Chicago students’ test scores increased after they were enrolled in “double-dose” algebra classes, though the policy’s impact on their grades and course failure rates was mixed, a new study has found.
Many schools around the country are trying to help struggling students by providing them with an extra period of math instruction. Introductory algebra is a particularly difficult hurdle for students, many of whom arrive in that course without the skills necessary to master the language of x and y.
The authors, from the Consortium on Chicago School Research, say the double-dose policy did not achieve one of its primary goals: reducing failure rates in 9th grade algebra. Those rates were largely unchanged.
Yet the policy also sought to boost “students’ algebra skills through more and better algebra instruction,” the authors concluded. “It succeeded in doing this.”
The impact on student grades was less conclusive. The grades of most 9th graders in the double-dose classes rose with the policy—but not among the lowest-performing students in those courses, the authors found.
The study was published this month in the Journal of Research on Educational Effectiveness. It was authored by Takako Nomi, a senior research analyst at the Chicago consortium, and Elaine M. Allensworth, a co-director of statistical analysis there. The consortium conducts independent research focused on the 408,000-student system.
Last month, the two authors published a study that found that after Chicago mandated in the late 1990s that students take algebra in 9th grade, failure rates increased. (“Algebra-for-All Policy Found to Raise Rates Of Failure in Chicago,” March 11, 2009.)
Chicago created the double-dose policy in 2003, in an effort to help struggling students. The policy required all first-time 9th graders who scored poorly on 8th grade math exams to enroll in two-period algebra classes.
The study examined student performance the year the policy was implemented, and one year later, against the three previous years.
While overall test scores among double-dose students improved, the scores of the lowest-performing students rose less. Before the 2003 policy, many of those students were enrolled in self-contained algebra classes geared toward special education students.
The authors speculate that those students may have struggled because they weren’t ready for algebra. Their teachers also may have lacked strategies for working with them, while also juggling the needs of students at other ability levels, the authors say.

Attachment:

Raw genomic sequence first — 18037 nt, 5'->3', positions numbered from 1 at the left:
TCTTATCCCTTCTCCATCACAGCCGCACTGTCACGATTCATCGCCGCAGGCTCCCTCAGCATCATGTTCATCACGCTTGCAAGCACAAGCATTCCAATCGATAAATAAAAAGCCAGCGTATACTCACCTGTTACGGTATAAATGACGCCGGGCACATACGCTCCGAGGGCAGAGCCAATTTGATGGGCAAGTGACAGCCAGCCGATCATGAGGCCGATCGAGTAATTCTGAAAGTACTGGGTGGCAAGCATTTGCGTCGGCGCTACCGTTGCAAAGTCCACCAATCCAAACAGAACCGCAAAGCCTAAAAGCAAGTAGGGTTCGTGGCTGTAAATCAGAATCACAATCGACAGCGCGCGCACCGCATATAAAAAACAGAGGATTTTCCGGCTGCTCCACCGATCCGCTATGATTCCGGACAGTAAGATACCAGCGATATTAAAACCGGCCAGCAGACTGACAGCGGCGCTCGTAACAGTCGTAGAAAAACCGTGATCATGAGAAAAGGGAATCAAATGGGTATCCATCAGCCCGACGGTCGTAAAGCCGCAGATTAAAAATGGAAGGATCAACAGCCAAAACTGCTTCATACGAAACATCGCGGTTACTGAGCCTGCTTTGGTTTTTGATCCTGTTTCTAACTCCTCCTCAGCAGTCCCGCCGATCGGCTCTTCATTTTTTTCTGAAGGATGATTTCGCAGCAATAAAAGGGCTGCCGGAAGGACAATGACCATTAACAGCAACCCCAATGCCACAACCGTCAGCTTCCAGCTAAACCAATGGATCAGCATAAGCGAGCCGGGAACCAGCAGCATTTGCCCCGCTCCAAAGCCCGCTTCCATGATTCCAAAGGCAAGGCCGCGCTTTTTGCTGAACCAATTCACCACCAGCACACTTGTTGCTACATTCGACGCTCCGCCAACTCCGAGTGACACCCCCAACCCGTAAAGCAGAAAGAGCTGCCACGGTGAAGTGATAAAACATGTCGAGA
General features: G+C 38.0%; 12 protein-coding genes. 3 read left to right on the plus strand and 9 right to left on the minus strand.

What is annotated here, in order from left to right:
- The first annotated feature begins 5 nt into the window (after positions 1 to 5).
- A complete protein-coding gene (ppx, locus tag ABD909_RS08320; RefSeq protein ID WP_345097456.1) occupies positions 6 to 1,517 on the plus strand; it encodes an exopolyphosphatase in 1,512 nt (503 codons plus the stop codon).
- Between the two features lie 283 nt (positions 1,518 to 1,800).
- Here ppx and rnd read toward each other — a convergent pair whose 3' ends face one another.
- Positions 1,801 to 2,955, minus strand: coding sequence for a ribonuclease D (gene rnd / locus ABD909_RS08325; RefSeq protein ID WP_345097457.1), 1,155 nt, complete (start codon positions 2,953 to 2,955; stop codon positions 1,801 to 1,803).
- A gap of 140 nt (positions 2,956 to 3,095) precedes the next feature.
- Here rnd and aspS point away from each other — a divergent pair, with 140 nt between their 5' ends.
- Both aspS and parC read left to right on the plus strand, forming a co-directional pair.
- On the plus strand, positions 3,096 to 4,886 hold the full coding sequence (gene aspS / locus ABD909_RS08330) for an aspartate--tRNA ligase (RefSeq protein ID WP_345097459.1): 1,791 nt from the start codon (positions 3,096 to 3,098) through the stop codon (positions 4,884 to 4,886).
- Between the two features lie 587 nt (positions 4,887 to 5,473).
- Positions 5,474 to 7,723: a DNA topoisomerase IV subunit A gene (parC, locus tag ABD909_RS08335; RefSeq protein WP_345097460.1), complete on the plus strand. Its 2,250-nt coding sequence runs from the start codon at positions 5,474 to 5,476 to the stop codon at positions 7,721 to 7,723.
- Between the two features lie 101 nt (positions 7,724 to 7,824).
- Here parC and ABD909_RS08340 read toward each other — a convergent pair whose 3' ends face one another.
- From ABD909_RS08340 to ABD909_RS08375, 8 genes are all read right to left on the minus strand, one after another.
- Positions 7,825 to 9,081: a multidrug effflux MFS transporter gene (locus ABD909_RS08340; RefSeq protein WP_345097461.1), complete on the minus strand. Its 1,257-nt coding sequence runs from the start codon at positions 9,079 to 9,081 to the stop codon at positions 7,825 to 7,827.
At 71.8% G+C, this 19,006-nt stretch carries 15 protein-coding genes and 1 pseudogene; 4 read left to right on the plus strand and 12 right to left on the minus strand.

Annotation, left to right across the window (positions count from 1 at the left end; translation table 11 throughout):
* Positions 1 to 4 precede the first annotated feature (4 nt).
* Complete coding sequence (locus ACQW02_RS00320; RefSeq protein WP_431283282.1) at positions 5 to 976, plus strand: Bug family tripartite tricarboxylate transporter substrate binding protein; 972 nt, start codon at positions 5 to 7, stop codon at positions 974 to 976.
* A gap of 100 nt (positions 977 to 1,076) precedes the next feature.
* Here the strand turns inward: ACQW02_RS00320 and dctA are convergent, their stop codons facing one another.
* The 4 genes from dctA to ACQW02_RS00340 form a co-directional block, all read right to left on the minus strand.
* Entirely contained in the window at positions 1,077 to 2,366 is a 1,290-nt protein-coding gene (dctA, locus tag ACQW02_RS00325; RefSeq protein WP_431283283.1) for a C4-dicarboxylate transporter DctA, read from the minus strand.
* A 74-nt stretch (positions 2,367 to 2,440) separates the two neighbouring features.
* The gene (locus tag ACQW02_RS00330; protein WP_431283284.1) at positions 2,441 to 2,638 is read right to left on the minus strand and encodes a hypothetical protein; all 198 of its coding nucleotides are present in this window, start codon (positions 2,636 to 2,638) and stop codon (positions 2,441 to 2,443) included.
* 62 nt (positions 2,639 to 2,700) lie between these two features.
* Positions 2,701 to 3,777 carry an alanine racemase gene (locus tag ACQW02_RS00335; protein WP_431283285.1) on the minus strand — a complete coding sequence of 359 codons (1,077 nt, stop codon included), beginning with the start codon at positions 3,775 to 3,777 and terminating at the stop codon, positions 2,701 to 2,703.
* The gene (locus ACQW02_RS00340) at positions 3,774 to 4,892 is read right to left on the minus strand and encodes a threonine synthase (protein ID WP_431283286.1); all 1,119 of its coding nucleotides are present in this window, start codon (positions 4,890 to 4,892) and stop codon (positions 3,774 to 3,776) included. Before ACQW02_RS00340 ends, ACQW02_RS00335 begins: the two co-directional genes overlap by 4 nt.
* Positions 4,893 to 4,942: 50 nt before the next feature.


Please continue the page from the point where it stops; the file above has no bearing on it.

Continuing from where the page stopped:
Higher-achieving students, assigned to single-period algebra class, also saw their math test scores rise after they were separated from their double-dosing peers. Yet they also saw their failure rates increase and their grades decline during the policy’s first year—a “surprising” finding, Ms. Nomi said.
Those higher achievers’ in-class performance may have suffered because of stepped-up competition, or higher teacher expectations for students’ work, Ms. Nomi suggested. Some students may have lost confidence and put forward less effort, she added.
Overall, double-dosing resulted in Chicago students being “tracked,” by ability level, the authors found. Tracking is often criticized for sorting lower-achieving students and not encouraging them to improve.
Yet in Chicago, “students learned more in homogenous low-ability classrooms,” the authors found, “when they were provided with additional coursework and their teachers received new curricular resources.” Similarly, they said, scores rose for high-ability students tracked into single-period classes.
Michael Lach, who oversees high school curriculum for the Chicago schools, said the district has made significant investments in providing extra help for students who struggle in algebra and increasing the preparation of math teachers working with them.
“That support seems to have made a difference,” Mr. Lach said.
Mr. Lach said he was encouraged by the increased test scores, though he worried about persistently high failure rates and low grades discouraging students. “We knew the double-dose strategy was complicated and might have some trade-offs,” Mr. Lach added. If the goal is to improve algebra skill, he said, “on that count, the policy does help.”
A version of this article appeared in the April 22, 2009 edition of Education Week